As with a a lot of grains and pulses, quinoa is a large family of plants that includes many varieties. It is considered a pseudocereal or a pseudograin and is most commonly available in three colours, red, white and black.
We like to substitute quinoa for rice in some recipes to ensure variation in our diets. Quinoa is gluten free and can be used in place of grains. Quinoa can be used in its “grain format” as whole or flakes, but it can also be found made into pasta, bread and other forms of gluten free alternatives. As with many gluten free foods, be sure that it is certified gluten free as a lot of gluten free foods are processed in non gluten free facilities, so cross contamination may occur.
Because there are very few varieties available on the market, cooking time is the same for all of them. The ratio is slightly less than 2:1, a little less than two measures of water to one measure of quinoa. Cooking quinoa with less water keeps a crunch and more water allows for a more porridge like consistency. One benefit of quinoa, when bought as flakes, is that it can be eaten raw and can be used in baking, very similar to how we use rolled oats.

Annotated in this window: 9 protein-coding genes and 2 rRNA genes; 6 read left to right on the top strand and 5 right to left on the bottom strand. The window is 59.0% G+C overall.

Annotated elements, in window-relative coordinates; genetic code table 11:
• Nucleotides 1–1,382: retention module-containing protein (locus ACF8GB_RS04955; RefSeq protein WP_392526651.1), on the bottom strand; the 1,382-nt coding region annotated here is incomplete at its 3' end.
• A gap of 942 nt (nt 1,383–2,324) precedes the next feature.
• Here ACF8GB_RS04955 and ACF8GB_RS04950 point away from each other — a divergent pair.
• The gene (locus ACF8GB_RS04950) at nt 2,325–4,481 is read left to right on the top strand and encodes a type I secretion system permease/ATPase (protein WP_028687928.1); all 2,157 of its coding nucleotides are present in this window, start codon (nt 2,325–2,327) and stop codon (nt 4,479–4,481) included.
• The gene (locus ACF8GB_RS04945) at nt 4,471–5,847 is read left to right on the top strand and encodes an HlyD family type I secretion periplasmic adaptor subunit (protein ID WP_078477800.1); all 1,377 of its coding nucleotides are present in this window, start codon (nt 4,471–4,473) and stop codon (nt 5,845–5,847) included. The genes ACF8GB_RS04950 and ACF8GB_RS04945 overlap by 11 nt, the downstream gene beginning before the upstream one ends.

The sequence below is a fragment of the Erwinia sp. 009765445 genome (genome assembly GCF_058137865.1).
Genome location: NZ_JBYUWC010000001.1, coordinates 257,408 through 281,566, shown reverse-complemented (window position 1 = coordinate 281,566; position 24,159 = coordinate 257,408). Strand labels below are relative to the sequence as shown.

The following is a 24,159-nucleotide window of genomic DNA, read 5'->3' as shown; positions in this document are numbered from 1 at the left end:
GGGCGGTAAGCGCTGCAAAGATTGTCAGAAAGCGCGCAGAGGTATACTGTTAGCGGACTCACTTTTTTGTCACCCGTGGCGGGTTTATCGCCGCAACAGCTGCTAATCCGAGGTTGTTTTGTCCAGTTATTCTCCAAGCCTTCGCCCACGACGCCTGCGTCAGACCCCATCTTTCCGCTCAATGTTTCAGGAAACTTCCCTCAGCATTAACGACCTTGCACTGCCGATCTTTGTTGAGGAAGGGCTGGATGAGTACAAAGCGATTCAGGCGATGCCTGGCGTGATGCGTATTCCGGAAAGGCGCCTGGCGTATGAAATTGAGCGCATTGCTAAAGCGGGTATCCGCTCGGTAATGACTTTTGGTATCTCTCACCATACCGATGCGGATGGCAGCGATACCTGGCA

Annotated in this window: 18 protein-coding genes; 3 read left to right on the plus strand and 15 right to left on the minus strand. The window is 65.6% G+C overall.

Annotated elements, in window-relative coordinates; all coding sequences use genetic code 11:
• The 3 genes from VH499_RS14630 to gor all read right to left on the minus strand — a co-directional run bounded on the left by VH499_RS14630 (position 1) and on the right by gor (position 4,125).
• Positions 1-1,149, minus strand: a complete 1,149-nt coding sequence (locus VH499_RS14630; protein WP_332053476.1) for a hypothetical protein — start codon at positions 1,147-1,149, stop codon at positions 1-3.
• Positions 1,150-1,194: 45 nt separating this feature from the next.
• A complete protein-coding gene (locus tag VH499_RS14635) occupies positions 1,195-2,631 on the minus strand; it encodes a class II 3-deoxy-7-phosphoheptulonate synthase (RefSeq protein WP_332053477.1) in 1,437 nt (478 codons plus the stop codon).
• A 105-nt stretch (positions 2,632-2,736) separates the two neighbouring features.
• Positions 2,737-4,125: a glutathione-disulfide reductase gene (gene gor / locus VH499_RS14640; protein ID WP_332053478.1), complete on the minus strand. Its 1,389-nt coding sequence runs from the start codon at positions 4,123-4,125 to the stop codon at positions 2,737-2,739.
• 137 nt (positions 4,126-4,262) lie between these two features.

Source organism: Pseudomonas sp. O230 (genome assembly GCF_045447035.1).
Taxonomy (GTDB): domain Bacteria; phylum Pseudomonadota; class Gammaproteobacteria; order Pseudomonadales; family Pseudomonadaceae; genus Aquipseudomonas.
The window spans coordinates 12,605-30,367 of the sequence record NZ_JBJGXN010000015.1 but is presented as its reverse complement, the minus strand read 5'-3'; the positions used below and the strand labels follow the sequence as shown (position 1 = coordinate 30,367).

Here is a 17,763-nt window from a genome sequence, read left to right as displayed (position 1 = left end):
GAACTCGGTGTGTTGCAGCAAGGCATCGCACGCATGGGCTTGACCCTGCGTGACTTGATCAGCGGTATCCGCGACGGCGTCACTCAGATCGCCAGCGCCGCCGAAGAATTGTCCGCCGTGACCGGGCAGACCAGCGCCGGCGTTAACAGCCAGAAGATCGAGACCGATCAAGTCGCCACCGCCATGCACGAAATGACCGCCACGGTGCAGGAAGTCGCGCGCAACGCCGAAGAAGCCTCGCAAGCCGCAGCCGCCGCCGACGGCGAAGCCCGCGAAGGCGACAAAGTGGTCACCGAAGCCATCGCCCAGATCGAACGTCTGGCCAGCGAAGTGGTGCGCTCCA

Use a large enough pot so that there is a 5-15 cm (depending on diameter of the pot used) space between the quinoa and water and the top of the pot. The quinoa will bubble and steam will rise which can overflow the pot if there is not enough space in the pot to allow for this.
- Rinse quinoa, this step washes away any saponin that has remained from processing and can taste bitter (we generally skip this step, it is definitely not a “must”)
- Measure quinoa and water and place in a large pot
- Bring to boil, reduce to a simmer and cook until water has been absorbed, roughly 15 minutes.
- Remove from heat, fluff with a fork and allow to rest, covered, for 5-10 minutes
There is some controversy around quinoa and what the effect globalisation has had on those who grow it and have traditionally consumed it. Please see link for more information: